How to Use an Inhaler
One or more of the drugs needed to control your asthma symptoms will probably come in a device called a metered-dose inhaler. Drugs that are administered this way provide excellent and rapid control over asthma symptoms because they go directly to the source of the trouble - the airways. They are also less likely to cause side effects than medicines taken as tablets or liquids. Although it takes a little time and effort to learn how to use an inhaler properly, you will be rewarded by increased control over your troublesome asthma symptoms.
Before you start
These are general instructions for using inhalers. Your doctor will give you specific instructions for your particular medicine; follow these instructions carefully. Before you leave the doctor's office, be sure you understand all the information the doctor has given you about your inhaler. Wrong use of the inhaler could result in either too little or too much medication reaching your lungs.
How to use an inhaler
Give the canister one press before starting just to get used to how it works.
With the inhaler in an upright position and the mouthpiece about two inches from your mouth, place your index finger on the canister and your thumb at the bend of the inhaler. Breathe out completely in a normal manner before proceeding (see the first illustration below).
Tilt your head back, almost like a sword-swallower.
Breathe in slowly and deeply. At the same time, press down on the top of the canister to release the medication.
Hold your breath for 10 seconds, and then breathe out slowly.
Using a spacer
If you have trouble inhaling at the same time you press down on the canister, your doctor may give you a device called a spacer, which makes the mouthpiece longer (see the next illustration). Place the end of the spacer loosely between your teeth and seal your lips around it. With your head back, press the canister and inhale slowly and deeply. (It is not necessary to press the canister at exactly the same time as you inhale when using a spacer.) Hold your breath for 10 seconds and breathe out slowly.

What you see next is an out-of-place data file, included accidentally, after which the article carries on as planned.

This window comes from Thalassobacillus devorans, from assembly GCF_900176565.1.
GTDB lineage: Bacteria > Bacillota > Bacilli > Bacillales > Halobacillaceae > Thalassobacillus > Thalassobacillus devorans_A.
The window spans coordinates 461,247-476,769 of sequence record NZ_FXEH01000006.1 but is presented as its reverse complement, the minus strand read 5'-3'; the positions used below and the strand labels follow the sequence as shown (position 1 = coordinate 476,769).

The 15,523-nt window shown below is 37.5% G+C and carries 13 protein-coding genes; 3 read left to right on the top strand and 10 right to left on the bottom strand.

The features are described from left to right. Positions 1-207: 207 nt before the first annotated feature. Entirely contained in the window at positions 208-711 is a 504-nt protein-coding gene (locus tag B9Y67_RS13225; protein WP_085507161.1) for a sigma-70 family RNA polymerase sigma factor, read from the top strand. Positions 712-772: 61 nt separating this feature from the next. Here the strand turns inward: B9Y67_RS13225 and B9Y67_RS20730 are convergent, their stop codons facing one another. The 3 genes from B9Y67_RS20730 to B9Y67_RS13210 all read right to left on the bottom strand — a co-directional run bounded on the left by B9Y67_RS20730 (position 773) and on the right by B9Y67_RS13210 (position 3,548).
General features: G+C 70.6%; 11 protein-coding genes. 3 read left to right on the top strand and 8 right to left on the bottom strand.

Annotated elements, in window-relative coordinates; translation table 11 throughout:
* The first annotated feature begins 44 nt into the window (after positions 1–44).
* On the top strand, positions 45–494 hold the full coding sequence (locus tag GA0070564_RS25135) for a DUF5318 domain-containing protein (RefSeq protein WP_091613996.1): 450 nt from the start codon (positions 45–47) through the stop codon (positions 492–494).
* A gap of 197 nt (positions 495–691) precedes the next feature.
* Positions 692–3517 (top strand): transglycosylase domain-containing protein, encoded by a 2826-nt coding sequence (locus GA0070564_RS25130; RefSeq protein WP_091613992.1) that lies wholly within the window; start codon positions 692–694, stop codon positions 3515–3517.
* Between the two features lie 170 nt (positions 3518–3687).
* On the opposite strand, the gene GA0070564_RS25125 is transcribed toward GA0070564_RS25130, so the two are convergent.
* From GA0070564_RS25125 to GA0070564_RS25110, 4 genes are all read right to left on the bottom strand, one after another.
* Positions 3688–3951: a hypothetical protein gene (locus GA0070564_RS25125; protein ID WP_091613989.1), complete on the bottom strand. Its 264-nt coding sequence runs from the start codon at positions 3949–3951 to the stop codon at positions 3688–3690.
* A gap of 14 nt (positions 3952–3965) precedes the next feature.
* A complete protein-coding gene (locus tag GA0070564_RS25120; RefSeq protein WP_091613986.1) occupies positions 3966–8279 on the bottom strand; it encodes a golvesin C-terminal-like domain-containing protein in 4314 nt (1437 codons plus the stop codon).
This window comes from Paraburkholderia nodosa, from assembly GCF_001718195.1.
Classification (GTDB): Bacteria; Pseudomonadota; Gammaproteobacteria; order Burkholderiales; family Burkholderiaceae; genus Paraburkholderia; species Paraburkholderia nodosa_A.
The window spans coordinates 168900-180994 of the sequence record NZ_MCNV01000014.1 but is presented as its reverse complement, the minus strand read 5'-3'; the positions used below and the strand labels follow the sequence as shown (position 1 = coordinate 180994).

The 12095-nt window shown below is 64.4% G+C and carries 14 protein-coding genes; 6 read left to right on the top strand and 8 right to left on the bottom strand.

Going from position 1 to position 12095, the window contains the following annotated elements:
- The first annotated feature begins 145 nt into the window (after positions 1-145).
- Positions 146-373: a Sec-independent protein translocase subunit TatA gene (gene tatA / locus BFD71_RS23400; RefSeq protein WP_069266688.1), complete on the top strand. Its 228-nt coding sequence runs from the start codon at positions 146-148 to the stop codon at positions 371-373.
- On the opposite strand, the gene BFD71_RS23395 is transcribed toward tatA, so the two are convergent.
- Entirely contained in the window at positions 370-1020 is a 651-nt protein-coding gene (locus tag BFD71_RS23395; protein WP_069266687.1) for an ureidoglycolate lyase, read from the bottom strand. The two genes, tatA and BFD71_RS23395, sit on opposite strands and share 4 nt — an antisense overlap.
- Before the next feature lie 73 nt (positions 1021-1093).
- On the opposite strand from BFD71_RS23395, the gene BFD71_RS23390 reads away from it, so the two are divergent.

Hints for successful inhaler use
It you are not using a spacer, practice inhaling and pressing the canister at the same time. This helps the medication get deep down into the lungs, so it is worth practicing until you feel comfortable with the technique.
If you see a fine mist escaping from your nose or mouth, you are not using the inhaler correctly. All of the mist should go to your lungs. See your physician or a member of his staff as soon as possible for another lesson about inhaler use if this occurs.
If your physician instructs you to take two inhalations at a time, try to wait 3-5 minutes between inhalations. The second inhalation may be more effective if the first one has time to open the air passages. Also, if you are taking more than one inhaled medication at the same time, try to wait several minutes after finishing the first one before starting the second.
Rinse your inhaler several times a week with warm water.
Do not take more inhalations (or use the inhaler more often) than prescribed by your doctor. Some medication will enter your bloodstream when you use your inhaler, and if you take too many inhalations or use it too often, you may experience unpleasant side effects, such as a rapid heartbeat. The medication may also irritate your air passages if you use it too often, and you will not receive the benefits of the medication.
Your doctor will tell you what to do if you experience a severe asthma attack. If you cannot bring the attack under control with the number of inhalations you were told to take during a severe attack, seek medical help immediately. DO NOT CONTINUE TO USE THE INHALER UNDER THESE CIRCUMSTANCES UNLESS INSTRUCTED TO DO SO BY YOUR PHYSICIAN.
If your inhaler medication becomes less effective or seems to wear off more quickly than it did when you first started using it, consult your physician. Do not attempt to change the dosages yourself.
Some inhaled medications for asthma are available in drugstores without a prescription. Do not take these medications if you are already using a prescription inhaler. If your physician has not prescribed an inhaler, check with your doctor before using a nonprescription inhaler.
Brad Kney, MD